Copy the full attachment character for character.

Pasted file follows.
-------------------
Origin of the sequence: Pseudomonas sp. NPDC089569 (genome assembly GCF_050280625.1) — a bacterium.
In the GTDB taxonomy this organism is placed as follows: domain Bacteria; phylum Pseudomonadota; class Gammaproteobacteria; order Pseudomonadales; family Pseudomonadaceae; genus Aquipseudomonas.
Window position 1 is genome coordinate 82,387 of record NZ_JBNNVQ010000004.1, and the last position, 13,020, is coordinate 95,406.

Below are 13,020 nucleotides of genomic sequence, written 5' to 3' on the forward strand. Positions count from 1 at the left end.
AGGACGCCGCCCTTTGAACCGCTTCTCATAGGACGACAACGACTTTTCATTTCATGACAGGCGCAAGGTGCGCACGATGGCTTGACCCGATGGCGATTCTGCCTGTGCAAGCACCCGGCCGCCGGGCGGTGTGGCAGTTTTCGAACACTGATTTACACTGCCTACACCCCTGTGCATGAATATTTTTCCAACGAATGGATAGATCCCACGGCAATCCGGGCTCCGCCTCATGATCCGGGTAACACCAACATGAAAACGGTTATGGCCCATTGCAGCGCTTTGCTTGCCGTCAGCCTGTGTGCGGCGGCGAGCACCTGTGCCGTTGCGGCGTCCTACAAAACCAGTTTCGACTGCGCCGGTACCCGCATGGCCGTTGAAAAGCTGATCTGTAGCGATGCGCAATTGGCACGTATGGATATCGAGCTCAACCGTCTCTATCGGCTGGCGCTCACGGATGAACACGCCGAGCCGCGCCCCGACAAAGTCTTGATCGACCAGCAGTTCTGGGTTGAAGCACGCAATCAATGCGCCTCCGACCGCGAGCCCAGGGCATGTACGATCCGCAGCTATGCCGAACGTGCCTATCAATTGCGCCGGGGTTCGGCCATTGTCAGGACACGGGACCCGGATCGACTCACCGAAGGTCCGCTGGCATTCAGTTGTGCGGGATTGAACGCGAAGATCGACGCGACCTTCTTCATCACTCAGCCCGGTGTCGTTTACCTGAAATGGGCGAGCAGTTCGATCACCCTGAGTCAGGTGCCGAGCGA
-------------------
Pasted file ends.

Origin of the sequence: Pseudomonas sp. NPDC089569 (genome assembly GCF_050280625.1) — a bacterium.
In the GTDB taxonomy this organism is placed as follows: domain Bacteria; phylum Pseudomonadota; class Gammaproteobacteria; order Pseudomonadales; family Pseudomonadaceae; genus Aquipseudomonas.
Window position 1 is genome coordinate 82,387 of record NZ_JBNNVQ010000004.1, and the last position, 13,020, is coordinate 95,406.

Below are 13,020 nucleotides of genomic sequence, written 5' to 3' on the forward strand. Positions count from 1 at the left end.
AGGACGCCGCCCTTTGAACCGCTTCTCATAGGACGACAACGACTTTTCATTTCATGACAGGCGCAAGGTGCGCACGATGGCTTGACCCGATGGCGATTCTGCCTGTGCAAGCACCCGGCCGCCGGGCGGTGTGGCAGTTTTCGAACACTGATTTACACTGCCTACACCCCTGTGCATGAATATTTTTCCAACGAATGGATAGATCCCACGGCAATCCGGGCTCCGCCTCATGATCCGGGTAACACCAACATGAAAACGGTTATGGCCCATTGCAGCGCTTTGCTTGCCGTCAGCCTGTGTGCGGCGGCGAGCACCTGTGCCGTTGCGGCGTCCTACAAAACCAGTTTCGACTGCGCCGGTACCCGCATGGCCGTTGAAAAGCTGATCTGTAGCGATGCGCAATTGGCACGTATGGATATCGAGCTCAACCGTCTCTATCGGCTGGCGCTCACGGATGAACACGCCGAGCCGCGCCCCGACAAAGTCTTGATCGACCAGCAGTTCTGGGTTGAAGCACGCAATCAATGCGCCTCCGACCGCGAGCCCAGGGCATGTACGATCCGCAGCTATGCCGAACGTGCCTATCAATTGCGCCGGGGTTCGGCCATTGTCAGGACACGGGACCCGGATCGACTCACCGAAGGTCCGCTGGCATTCAGTTGTGCGGGATTGAACGCGAAGATCGACGCGACCTTCTTCATCACTCAGCCCGGTGTCGTTTACCTGAAATGGGCGAGCAGTTCGATCACCCTGAGTCAGGTGCCGAGCGA